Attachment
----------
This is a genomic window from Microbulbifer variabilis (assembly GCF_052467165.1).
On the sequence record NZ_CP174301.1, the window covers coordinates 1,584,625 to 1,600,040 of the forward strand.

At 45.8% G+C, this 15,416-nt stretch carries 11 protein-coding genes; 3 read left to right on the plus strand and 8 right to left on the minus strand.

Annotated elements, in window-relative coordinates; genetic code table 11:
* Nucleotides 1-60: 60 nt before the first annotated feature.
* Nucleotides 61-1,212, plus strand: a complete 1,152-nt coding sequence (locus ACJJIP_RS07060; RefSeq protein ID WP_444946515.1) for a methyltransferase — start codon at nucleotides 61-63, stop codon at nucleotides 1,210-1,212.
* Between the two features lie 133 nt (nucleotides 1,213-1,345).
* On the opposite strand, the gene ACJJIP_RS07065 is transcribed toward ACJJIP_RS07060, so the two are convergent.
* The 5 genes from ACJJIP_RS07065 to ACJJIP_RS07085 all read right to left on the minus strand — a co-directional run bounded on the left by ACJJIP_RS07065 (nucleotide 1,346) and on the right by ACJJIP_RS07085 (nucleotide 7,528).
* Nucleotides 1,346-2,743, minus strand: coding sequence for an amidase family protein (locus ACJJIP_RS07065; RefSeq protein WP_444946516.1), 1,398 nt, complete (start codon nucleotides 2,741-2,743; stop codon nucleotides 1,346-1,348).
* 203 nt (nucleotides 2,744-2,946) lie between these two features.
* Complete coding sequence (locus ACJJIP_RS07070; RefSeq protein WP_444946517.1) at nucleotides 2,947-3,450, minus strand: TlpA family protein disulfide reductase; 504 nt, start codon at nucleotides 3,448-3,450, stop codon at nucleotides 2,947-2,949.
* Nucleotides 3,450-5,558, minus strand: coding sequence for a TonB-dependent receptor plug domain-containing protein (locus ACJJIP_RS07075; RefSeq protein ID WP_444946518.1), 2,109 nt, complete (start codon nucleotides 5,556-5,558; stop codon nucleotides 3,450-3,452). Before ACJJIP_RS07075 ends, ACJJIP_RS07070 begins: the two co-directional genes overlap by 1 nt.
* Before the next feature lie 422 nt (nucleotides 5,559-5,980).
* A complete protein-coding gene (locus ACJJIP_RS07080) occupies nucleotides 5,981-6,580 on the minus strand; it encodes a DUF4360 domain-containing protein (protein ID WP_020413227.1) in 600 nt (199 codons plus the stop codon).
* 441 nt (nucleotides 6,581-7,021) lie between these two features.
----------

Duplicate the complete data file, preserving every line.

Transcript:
This is a genomic window from Microbulbifer variabilis (assembly GCF_052467165.1).
On the sequence record NZ_CP174301.1, the window covers coordinates 1,584,625 to 1,600,040 of the forward strand.

At 45.8% G+C, this 15,416-nt stretch carries 11 protein-coding genes; 3 read left to right on the plus strand and 8 right to left on the minus strand.

Annotated elements, in window-relative coordinates; genetic code table 11:
* Nucleotides 1-60: 60 nt before the first annotated feature.
* Nucleotides 61-1,212, plus strand: a complete 1,152-nt coding sequence (locus ACJJIP_RS07060; RefSeq protein ID WP_444946515.1) for a methyltransferase — start codon at nucleotides 61-63, stop codon at nucleotides 1,210-1,212.
* Between the two features lie 133 nt (nucleotides 1,213-1,345).
* On the opposite strand, the gene ACJJIP_RS07065 is transcribed toward ACJJIP_RS07060, so the two are convergent.
* The 5 genes from ACJJIP_RS07065 to ACJJIP_RS07085 all read right to left on the minus strand — a co-directional run bounded on the left by ACJJIP_RS07065 (nucleotide 1,346) and on the right by ACJJIP_RS07085 (nucleotide 7,528).
* Nucleotides 1,346-2,743, minus strand: coding sequence for an amidase family protein (locus ACJJIP_RS07065; RefSeq protein WP_444946516.1), 1,398 nt, complete (start codon nucleotides 2,741-2,743; stop codon nucleotides 1,346-1,348).
* 203 nt (nucleotides 2,744-2,946) lie between these two features.
* Complete coding sequence (locus ACJJIP_RS07070; RefSeq protein WP_444946517.1) at nucleotides 2,947-3,450, minus strand: TlpA family protein disulfide reductase; 504 nt, start codon at nucleotides 3,448-3,450, stop codon at nucleotides 2,947-2,949.
* Nucleotides 3,450-5,558, minus strand: coding sequence for a TonB-dependent receptor plug domain-containing protein (locus ACJJIP_RS07075; RefSeq protein ID WP_444946518.1), 2,109 nt, complete (start codon nucleotides 5,556-5,558; stop codon nucleotides 3,450-3,452). Before ACJJIP_RS07075 ends, ACJJIP_RS07070 begins: the two co-directional genes overlap by 1 nt.
* Before the next feature lie 422 nt (nucleotides 5,559-5,980).
* A complete protein-coding gene (locus ACJJIP_RS07080) occupies nucleotides 5,981-6,580 on the minus strand; it encodes a DUF4360 domain-containing protein (protein ID WP_020413227.1) in 600 nt (199 codons plus the stop codon).
* 441 nt (nucleotides 6,581-7,021) lie between these two features.